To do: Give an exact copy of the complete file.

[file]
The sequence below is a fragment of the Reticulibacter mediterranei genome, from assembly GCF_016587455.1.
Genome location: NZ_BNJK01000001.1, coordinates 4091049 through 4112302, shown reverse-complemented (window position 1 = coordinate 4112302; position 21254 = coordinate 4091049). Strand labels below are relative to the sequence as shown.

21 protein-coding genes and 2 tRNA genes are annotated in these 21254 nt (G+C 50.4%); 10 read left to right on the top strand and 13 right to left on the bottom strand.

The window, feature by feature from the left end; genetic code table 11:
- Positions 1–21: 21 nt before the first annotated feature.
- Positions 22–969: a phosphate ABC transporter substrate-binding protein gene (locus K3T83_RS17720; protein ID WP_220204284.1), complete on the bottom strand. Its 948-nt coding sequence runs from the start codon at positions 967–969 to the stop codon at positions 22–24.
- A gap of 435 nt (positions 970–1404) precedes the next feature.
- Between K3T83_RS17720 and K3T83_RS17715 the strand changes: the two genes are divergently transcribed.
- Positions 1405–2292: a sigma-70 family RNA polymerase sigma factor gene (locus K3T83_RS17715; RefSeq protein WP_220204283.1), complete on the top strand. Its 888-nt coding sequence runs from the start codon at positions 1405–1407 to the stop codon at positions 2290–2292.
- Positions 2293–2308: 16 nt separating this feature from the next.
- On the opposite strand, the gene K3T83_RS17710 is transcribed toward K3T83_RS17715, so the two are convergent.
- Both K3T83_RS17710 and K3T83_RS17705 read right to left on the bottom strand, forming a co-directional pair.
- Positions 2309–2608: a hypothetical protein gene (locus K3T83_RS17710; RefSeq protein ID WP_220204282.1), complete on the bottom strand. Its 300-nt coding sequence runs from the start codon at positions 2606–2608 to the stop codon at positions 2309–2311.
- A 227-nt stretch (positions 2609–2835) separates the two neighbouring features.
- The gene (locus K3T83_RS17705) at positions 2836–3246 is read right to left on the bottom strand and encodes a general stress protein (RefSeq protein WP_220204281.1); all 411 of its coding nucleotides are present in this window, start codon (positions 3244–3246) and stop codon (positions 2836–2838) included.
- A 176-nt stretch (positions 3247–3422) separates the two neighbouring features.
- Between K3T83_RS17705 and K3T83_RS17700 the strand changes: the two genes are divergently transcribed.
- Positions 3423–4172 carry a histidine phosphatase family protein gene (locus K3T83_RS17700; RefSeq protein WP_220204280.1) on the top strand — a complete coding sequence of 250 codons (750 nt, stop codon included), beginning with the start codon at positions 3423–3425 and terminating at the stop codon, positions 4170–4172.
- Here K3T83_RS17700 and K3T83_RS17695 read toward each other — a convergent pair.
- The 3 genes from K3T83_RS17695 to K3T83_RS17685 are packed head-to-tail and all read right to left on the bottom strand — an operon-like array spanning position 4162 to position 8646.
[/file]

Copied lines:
The sequence below is a fragment of the Reticulibacter mediterranei genome, from assembly GCF_016587455.1.
Genome location: NZ_BNJK01000001.1, coordinates 4091049 through 4112302, shown reverse-complemented (window position 1 = coordinate 4112302; position 21254 = coordinate 4091049). Strand labels below are relative to the sequence as shown.

21 protein-coding genes and 2 tRNA genes are annotated in these 21254 nt (G+C 50.4%); 10 read left to right on the top strand and 13 right to left on the bottom strand.

The window, feature by feature from the left end; genetic code table 11:
- Positions 1–21: 21 nt before the first annotated feature.
- Positions 22–969: a phosphate ABC transporter substrate-binding protein gene (locus K3T83_RS17720; protein ID WP_220204284.1), complete on the bottom strand. Its 948-nt coding sequence runs from the start codon at positions 967–969 to the stop codon at positions 22–24.
- A gap of 435 nt (positions 970–1404) precedes the next feature.
- Between K3T83_RS17720 and K3T83_RS17715 the strand changes: the two genes are divergently transcribed.
- Positions 1405–2292: a sigma-70 family RNA polymerase sigma factor gene (locus K3T83_RS17715; RefSeq protein WP_220204283.1), complete on the top strand. Its 888-nt coding sequence runs from the start codon at positions 1405–1407 to the stop codon at positions 2290–2292.
- Positions 2293–2308: 16 nt separating this feature from the next.
- On the opposite strand, the gene K3T83_RS17710 is transcribed toward K3T83_RS17715, so the two are convergent.
- Both K3T83_RS17710 and K3T83_RS17705 read right to left on the bottom strand, forming a co-directional pair.
- Positions 2309–2608: a hypothetical protein gene (locus K3T83_RS17710; RefSeq protein ID WP_220204282.1), complete on the bottom strand. Its 300-nt coding sequence runs from the start codon at positions 2606–2608 to the stop codon at positions 2309–2311.
- A 227-nt stretch (positions 2609–2835) separates the two neighbouring features.
- The gene (locus K3T83_RS17705) at positions 2836–3246 is read right to left on the bottom strand and encodes a general stress protein (RefSeq protein WP_220204281.1); all 411 of its coding nucleotides are present in this window, start codon (positions 3244–3246) and stop codon (positions 2836–2838) included.
- A 176-nt stretch (positions 3247–3422) separates the two neighbouring features.
- Between K3T83_RS17705 and K3T83_RS17700 the strand changes: the two genes are divergently transcribed.
- Positions 3423–4172 carry a histidine phosphatase family protein gene (locus K3T83_RS17700; RefSeq protein WP_220204280.1) on the top strand — a complete coding sequence of 250 codons (750 nt, stop codon included), beginning with the start codon at positions 3423–3425 and terminating at the stop codon, positions 4170–4172.
- Here K3T83_RS17700 and K3T83_RS17695 read toward each other — a convergent pair.
- The 3 genes from K3T83_RS17695 to K3T83_RS17685 are packed head-to-tail and all read right to left on the bottom strand — an operon-like array spanning position 4162 to position 8646.